by Lucy Christopher 

The Sherlock Holmes Handbook 
by Ransom Riggs 

The Complete Stories 
by Flannery O'Connor 

Manhattan In Reverse: And Other Stories 
by Peter F. Hamilton 

"Copping Squid" by Michael Shea -- Analysis

This originally appeared as the title story in his 2009 collection (pictured) and was reprinted three other times in major retrospectives by S.T. Joshi, Paula Guran, and Joe R. Lansdale.

This must be one of Shea's most fun to ponder stories. The events are pretty simple. Ricky Deuce, a young late-night clerk of Irish heritage working at a small market, has gone three years trying to clean up his act: going sober and avoiding fights. A young black man with a knife, Andre, demands Ricky's money. Ricky laughs at first, but when he dodges the blade, he gets out his own knife and slices Andre's arm.

That appears to be exactly what Andre wants. He threatens to call the cops if Ricky doesn't give up ten dollars and a ride to where Andre wants to go. Ricky's incredulous: Ten dollars? But Ricky relents.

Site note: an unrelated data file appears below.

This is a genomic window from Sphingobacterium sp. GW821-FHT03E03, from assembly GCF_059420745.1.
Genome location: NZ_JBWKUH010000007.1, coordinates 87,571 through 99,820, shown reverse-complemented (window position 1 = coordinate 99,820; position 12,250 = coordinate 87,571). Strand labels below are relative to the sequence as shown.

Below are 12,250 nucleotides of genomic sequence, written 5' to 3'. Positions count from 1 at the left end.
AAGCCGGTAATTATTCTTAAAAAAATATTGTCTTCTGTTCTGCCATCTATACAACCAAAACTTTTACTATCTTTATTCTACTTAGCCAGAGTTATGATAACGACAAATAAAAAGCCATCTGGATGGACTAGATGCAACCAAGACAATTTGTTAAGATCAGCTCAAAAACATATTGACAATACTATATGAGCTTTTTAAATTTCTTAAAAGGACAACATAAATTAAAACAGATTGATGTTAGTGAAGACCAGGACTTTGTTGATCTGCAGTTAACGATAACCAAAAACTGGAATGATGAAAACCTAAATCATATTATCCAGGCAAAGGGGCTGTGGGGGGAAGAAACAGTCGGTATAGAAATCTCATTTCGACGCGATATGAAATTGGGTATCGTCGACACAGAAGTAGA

On the ride into Andre's territory, Andre explains his motives--he wants immortality--and he needs blood money (the ten dollars) and a witness to his actions (Ricky).

The ending reveals, as many readers have also probably questioned, that Ricky could have left at any time but, staying, he sold out for a lot less than many others would have.

The events are pretty typical of Cthulhu stories. Andre's description of the god, capitalizes it as "Him" equating (or remaking or conflating) gods. This and the description of immortality make not only this but also all Cthulhu stories feel like stories about religion--an odd statement considering that Lovecraft was atheist. But maybe this is a way for an atheist to wrestle with the "religion demon," so to speak:  often as the outsider looking in, and often horrified by the amoral acts that these cosmic gods commit.